FEATURE: Time for Deontay Wilder to consider retirement

BY: Bernard Neequaye

I watched the trilogy fight between Tyson Fury and Deontay Wilder, and it was obvious from the fifth round that pride was the only reason keeping the American in the bout.

Wilder struggled to stand on his feet in most of the rounds during the epic fight despite having the chance to win the bout in the fourth round.

It was obvious his legs were gone after that famous round four which nearly saw him earn a stoppage win but for the bell saving Fury.

Fury proved why he is the best heavyweight in the world by constantly dominating the fight despite starting slowly. And in most of the rounds, it was more of a punishment of Wilder than a contest.

After starting well and winning the first two rounds, Fury exploited Wilder’s problematic left ear and landed big shots there.

Fury took the shine from his fierce rival and made Wilder look ordinary despite possessing the most dangerous right hand in the sport’s recent history.

The American until his first fight with Fury was a monster and a beast in the ring who devoured opponents before him but a well composed Fury showed how to stop a one-sided fighter.

In all of their three fights, Wilder relied on his hard-hitting right hand but Fury managed to deal with that threat. Without that hand, Wilder looks ordinary.




Lack of stamina

For a fighter who has openly stated that it will be difficult for any opponent to deal with his right hand for 12 rounds, Fury must be praised for achieving that in at least their last two bouts.

Luis Ortiz, a Cuban heavyweight boxer, tried to deal with it in two fights but twice he was knocked out after dominating the bouts.

His style of relying on one big shot made him who he is but against a genius such as Fury, he is destined to loose to him any day.

It was evident that Fury had a stamina advantage over him and that really caused him throughout their last two fights.

Wilder looked tired after the first five rounds of their second and third fights and struggled to keep up with the pace of Fury who was roaring to go. Last Saturday’s fight was no exception.

It is very sad for a bright career such as Wilder’s to be ending on such a note but all champions lost at certain stages of their careers and he is no exception.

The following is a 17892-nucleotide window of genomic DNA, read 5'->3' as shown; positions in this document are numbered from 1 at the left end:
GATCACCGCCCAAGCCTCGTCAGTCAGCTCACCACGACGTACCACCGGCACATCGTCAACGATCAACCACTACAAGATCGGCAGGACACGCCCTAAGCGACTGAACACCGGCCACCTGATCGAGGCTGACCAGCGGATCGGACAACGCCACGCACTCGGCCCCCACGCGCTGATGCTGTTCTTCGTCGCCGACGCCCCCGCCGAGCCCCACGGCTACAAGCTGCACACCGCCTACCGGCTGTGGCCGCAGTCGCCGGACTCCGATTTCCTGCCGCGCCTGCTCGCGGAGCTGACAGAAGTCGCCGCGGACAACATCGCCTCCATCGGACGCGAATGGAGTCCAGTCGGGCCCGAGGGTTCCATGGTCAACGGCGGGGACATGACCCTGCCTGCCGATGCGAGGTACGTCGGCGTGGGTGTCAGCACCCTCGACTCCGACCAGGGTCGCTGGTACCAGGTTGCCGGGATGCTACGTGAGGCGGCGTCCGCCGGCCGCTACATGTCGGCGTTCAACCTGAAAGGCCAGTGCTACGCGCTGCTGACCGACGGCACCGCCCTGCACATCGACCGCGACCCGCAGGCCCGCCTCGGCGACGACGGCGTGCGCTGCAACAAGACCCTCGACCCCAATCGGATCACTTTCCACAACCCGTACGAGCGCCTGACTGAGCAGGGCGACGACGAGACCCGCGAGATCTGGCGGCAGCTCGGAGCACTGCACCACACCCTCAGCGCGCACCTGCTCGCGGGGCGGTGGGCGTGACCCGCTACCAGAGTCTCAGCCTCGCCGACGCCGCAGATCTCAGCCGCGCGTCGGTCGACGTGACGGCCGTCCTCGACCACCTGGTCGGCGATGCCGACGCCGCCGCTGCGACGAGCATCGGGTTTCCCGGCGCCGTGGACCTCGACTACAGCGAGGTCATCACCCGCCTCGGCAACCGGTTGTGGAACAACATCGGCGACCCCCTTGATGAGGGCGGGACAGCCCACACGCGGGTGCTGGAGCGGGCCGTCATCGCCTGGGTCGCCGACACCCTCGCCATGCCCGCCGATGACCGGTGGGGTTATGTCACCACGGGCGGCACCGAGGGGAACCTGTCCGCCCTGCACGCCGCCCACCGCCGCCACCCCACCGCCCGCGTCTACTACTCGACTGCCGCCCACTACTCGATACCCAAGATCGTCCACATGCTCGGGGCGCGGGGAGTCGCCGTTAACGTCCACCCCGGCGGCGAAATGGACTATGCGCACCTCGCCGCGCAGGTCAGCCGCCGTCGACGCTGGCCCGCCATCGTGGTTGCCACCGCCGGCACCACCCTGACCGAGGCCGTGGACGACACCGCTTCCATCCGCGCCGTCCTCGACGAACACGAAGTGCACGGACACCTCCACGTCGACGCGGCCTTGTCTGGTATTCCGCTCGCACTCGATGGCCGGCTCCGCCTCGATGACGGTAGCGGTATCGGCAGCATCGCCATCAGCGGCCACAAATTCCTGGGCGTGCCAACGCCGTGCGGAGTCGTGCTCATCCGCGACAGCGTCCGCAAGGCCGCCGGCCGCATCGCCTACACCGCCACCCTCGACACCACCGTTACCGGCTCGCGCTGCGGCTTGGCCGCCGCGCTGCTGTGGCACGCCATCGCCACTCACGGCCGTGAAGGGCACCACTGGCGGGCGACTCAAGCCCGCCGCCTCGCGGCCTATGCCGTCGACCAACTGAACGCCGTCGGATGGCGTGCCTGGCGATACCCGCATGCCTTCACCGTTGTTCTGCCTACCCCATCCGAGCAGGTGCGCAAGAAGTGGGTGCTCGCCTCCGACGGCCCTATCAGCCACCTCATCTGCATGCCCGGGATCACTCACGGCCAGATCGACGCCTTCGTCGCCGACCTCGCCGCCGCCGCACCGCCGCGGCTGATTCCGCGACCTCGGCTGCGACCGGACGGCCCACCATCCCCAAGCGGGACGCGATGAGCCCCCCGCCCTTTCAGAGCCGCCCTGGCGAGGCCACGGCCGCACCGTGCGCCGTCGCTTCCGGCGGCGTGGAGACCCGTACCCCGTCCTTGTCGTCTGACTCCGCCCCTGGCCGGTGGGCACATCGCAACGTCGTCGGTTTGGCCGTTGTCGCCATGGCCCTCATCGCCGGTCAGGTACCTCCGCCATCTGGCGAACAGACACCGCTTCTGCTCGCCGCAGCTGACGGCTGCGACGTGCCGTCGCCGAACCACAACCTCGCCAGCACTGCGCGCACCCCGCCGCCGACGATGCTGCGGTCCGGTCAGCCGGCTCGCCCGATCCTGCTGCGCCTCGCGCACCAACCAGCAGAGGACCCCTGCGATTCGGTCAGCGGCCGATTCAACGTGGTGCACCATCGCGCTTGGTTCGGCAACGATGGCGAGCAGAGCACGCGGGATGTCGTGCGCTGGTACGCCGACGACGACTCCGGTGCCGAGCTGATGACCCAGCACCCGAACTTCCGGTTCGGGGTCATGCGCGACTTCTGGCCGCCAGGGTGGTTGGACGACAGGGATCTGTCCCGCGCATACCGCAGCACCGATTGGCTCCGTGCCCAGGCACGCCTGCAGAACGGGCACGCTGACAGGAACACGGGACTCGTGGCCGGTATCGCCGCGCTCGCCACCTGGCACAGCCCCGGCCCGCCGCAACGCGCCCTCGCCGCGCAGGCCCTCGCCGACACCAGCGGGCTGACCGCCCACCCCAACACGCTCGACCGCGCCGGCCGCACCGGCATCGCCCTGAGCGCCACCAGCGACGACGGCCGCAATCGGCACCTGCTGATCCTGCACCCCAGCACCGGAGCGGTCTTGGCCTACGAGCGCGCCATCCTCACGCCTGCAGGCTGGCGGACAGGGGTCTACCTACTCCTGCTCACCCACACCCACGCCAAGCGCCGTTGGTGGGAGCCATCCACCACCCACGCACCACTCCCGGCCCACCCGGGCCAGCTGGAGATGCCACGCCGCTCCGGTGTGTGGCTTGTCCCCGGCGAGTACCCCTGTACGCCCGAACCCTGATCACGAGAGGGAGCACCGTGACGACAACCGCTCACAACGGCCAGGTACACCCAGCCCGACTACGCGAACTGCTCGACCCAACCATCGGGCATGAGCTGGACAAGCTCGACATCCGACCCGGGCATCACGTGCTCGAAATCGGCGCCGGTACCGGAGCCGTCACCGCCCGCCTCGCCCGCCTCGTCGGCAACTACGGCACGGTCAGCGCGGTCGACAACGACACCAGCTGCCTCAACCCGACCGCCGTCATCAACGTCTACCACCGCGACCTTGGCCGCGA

The almighty Mike “Iron” Tyson was destroyed by Evander Holyfield, Oscar de la Hoya lost to Floyd Mayweather and  and Anthony Joshua recently lost his heavyweight titles to Oleksandr Usyk.

Losing shouldn’t be the end of a career but a fighter’s response to a defeat is very crucial. In Wilder’s case, I think it is over for him in the division.




Consider retirement

Inasmuch as I would love Wilder to stage a comeback, my question remains what the future holds for him and what the motivation is for him to continue?

I think there is no motivation for him to continue fighting because apart from Fury, I don’t see any of the heavyweights standing toe to toe with the American.

Anyone that tries that would be destroyed, and one of the reasons why he must call it quits. What is the need for a fight if there is no competition?

As it stands now, I believe with the millions of dollars made in the fistic sport, Wilder should consider retiring to save his health and especially his injured left ear.

Those two defeats by Fury marked the end of an era for him, and he must bow out of boxing with his head up high after all the glorious moments in his career that shook the entire world.

But should he decide to comeback, who are the possible opponents to face? Joshua has continuously showed that he is not interested in slugging it out with Wilder after the latter’s numerous calls for a fight failed to materialise.

The likes of Dilliian Whyte and Otto Wallin might be options but I don’t think they are opponents that Wilder would love to face.

However, we live to see what decision Wilder takes in the coming weeks.